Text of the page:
Dice, in their standard six-sided form, seem like the simplest kind of device—almost a classic embodiment of chance. But a new study of more than 100 examples from the last 2,000 years or so unearthed in the Netherlands shows that they have not always looked exactly the way they do now. What’s more, the shifts in dice’s appearance may reflect people’s changing sense of what exactly is behind a roll—fate, or probability.
Dice have been found all over Europe, says Jelmer Eerkens, an archaeologist at the University of California at Davis, who led the study. They haven’t always been well documented, however; Eerkens measured and photographed almost twice as many dice as he and his coauthor ended up being able use in this study, bypassing those without clear dates. It’s evident that dice arrived in the Netherlands with the Romans in the first few centuries after the death of Christ. And in contrast with modern dice, they weren’t always exactly cubes. Sometimes they were noticeably a bit flatter than a true cube, or a bit longer, making them more likely to fall on some faces than on others.
Did it matter to game players that these dice were not fair? “We don’t know for sure,” Eerkens says. The way Romans wrote about dice falls suggests they were regarded as signs of supernatural favor or of a player’s fortune, however. The archaeologist Ellen Swift, in her book Roman Artifacts and Society, writes that high rolls had associations of benevolence and felicity, and that rolling three sixes at the same time seems to have been called a Venus. “Dice potentially played an important role in conceptualizing divine action in the world,” she writes.
If you thought that your prayers had more to do with a roll’s outcome than anything else, perhaps a perfect shape wasn’t required. Eerkens says, “Some of the non-symmetry that we see in the earlier dice might be a by-product [of the idea] that it wasn’t thought to be very important in the function of the dice—that it didn’t matter too much, because other things were controlling whether you would win or lose the game.”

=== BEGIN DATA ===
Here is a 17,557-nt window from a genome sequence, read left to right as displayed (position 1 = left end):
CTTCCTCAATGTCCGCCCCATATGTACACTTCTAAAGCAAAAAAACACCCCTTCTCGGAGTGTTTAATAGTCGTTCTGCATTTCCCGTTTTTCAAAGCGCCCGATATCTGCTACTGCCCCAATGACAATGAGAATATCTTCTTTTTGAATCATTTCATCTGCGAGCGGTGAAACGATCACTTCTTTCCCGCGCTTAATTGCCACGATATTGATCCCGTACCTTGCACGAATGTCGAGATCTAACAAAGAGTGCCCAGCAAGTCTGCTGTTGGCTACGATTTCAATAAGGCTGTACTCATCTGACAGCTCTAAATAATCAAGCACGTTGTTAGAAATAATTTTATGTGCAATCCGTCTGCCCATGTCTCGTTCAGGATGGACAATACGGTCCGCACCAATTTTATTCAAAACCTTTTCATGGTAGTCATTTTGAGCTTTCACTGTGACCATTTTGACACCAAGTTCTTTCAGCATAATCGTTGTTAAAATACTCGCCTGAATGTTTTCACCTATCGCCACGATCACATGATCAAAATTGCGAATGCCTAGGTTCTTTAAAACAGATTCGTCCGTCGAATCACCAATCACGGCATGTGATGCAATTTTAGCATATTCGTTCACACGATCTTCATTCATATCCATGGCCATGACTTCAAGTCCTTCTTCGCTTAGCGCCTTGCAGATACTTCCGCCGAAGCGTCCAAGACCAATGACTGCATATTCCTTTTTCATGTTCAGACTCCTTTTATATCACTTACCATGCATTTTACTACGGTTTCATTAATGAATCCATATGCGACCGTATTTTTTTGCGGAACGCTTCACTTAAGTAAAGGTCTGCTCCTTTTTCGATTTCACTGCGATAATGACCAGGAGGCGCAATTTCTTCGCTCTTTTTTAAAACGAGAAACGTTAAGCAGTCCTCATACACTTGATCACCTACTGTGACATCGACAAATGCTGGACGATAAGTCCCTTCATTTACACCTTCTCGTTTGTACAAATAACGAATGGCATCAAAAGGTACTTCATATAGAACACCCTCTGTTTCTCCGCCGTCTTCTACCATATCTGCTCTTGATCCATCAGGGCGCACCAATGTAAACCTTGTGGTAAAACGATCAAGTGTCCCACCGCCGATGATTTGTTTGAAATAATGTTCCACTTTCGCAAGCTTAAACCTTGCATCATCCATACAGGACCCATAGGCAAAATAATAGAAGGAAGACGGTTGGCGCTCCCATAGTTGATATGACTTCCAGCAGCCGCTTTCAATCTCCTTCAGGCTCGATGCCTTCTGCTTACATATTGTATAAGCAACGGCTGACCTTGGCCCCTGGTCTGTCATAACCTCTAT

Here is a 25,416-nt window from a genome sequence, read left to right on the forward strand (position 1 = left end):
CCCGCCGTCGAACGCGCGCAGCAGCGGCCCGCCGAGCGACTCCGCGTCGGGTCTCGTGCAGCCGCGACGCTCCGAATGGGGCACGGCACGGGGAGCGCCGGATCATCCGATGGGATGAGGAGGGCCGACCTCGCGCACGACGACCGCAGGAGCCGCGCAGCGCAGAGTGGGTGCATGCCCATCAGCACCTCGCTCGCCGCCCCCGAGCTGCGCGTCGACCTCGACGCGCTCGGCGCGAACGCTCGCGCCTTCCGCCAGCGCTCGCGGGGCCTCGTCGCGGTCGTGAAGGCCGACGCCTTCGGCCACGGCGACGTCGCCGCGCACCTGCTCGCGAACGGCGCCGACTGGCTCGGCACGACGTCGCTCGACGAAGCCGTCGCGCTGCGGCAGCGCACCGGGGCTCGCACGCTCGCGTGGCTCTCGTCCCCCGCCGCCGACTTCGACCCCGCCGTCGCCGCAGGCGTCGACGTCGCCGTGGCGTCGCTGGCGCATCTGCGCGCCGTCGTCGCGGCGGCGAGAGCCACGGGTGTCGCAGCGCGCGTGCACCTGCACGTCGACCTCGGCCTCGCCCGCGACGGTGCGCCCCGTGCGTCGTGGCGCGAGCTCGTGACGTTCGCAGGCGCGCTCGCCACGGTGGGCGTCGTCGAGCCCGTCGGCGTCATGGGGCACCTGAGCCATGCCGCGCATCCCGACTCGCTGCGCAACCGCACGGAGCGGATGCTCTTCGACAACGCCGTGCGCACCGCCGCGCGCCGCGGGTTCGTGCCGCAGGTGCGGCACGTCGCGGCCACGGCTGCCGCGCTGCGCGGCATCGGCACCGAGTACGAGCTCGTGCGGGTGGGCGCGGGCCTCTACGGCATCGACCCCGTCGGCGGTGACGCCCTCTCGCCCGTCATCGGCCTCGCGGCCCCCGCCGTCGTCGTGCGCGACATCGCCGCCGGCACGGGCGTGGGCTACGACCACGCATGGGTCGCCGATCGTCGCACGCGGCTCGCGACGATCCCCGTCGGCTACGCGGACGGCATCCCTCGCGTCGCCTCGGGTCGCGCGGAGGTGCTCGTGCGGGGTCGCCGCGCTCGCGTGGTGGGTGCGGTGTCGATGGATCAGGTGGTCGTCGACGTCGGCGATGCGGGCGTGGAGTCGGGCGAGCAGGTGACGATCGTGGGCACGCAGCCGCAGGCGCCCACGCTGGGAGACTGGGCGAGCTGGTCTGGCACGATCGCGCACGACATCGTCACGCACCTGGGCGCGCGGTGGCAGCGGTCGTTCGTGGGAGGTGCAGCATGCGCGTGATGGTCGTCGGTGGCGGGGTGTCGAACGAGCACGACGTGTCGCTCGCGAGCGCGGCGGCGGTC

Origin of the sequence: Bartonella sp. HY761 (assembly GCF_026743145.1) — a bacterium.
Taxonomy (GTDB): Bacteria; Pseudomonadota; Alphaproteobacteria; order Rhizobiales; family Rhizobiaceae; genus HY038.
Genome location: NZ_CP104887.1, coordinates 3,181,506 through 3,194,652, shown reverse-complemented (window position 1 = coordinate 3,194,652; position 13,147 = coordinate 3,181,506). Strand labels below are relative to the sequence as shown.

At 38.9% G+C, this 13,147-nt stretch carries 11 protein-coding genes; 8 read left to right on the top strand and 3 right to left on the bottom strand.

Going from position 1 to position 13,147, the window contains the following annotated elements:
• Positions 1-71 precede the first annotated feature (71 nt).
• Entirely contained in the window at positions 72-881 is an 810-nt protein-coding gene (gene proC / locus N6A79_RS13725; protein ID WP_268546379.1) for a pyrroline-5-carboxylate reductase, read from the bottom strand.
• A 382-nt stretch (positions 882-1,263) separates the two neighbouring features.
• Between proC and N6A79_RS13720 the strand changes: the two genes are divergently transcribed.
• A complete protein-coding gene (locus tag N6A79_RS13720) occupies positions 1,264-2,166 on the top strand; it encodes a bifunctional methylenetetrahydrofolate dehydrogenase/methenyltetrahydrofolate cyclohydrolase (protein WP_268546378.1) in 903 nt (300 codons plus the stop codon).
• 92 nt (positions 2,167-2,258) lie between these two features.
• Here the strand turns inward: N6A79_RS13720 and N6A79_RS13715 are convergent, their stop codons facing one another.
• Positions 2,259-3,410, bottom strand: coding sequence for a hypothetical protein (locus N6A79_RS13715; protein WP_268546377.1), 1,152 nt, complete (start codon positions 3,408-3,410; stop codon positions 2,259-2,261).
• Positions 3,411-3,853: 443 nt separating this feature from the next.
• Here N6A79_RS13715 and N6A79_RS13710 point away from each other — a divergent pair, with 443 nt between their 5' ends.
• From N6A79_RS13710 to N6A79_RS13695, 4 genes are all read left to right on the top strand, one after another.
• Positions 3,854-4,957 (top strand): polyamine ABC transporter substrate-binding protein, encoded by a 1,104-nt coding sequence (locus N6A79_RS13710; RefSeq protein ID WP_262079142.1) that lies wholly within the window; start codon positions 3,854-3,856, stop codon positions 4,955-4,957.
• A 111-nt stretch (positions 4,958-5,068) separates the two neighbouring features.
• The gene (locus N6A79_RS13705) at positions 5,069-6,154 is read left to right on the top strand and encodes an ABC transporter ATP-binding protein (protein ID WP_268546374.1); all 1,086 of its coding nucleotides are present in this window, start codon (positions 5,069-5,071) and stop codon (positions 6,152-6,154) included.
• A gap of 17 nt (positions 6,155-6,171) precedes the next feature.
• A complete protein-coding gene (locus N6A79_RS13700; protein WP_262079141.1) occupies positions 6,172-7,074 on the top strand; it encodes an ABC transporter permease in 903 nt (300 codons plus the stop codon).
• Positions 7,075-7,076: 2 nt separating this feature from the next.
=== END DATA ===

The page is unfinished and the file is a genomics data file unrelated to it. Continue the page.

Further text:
After the fall of the Roman Empire, dice largely disappear from the record in the Netherlands. Then, when they come back on the scene in about 1100 AD, the way the numbers are arranged around the die has changed. Rather than using the arrangement called sevens, where one and six are on opposite sides, as are three and four, and five and two, so each set of sides adds up to seven, the dice now use an arrangement called primes. One and two are opposite, as are three and four, and five and six: The sets each add up to a different prime number. “Suddenly, they’re all in this primes configuration,” says Eerkens. “We don’t know where that idea came from.”
At the same time, dice tend to get smaller, perhaps to make them easier to hide, as gambling was not favored by the increasingly powerful religious authorities. Some of the study’s dice from this era, in fact, were found all together in a small hole in a garbage heap, including one cheater’s die with an extra three. Could it be someone saw the light and forswore dice?
Still, despite official disdain, by the 13th century, at least in some parts of Europe, people begin to write in a systematic way about why dice games work the way they do, as the dice themselves grow more and more uniform. In the 17th century, even Galileo writes about why, in a game with three dice, the number 10 should come up more than the number 9. It’s an observation that one would only be able to detect after thousands of rolls, but the reason behind it involves how many combinations of numbers can add up to each different option.
The dice even switch back to the sevens configuration, a move that Eerkens suggests may have something to do with a growing sense that dice must be balanced, both physically and conceptually. (Lest you think one of these orientations is somehow the default, in an earlier experiment, the researchers asked schoolchildren to number the sides of paper cubes, and showed that neither primes nor sevens was intuitive. Instead, the kids wrote one on one face, turned the cube 90 degrees to write two on the next face, and so on, resulting in a configuration the researchers call turned.)
All these changes in dice come about, says Eerkens, “as different astronomers are coming up with new ideas about the world, and mathematicians are starting to understand numbers and probability.” Which came first: Did people begin to intuitively understand what true chance felt like, and adjusted dice accordingly, or did it trickle out from what would eventually become known as the scientific community? It isn’t clear, but to Eerkens, the story told by the dice is of a rising awareness of randomness. “It’s so embedded in the way we think [now],” he says. In our current conception, even the weather, once interpreted as a foregone conclusion thanks to divine intervention, is random. The very idea that there is a 50 percent chance of rain is a radical change from the past.
And it does make you wonder: Would you know that fair dice should fall equally on each side, or that in a three-dice game, it’s better to bet on 10 than nine, if someone hadn’t told you?
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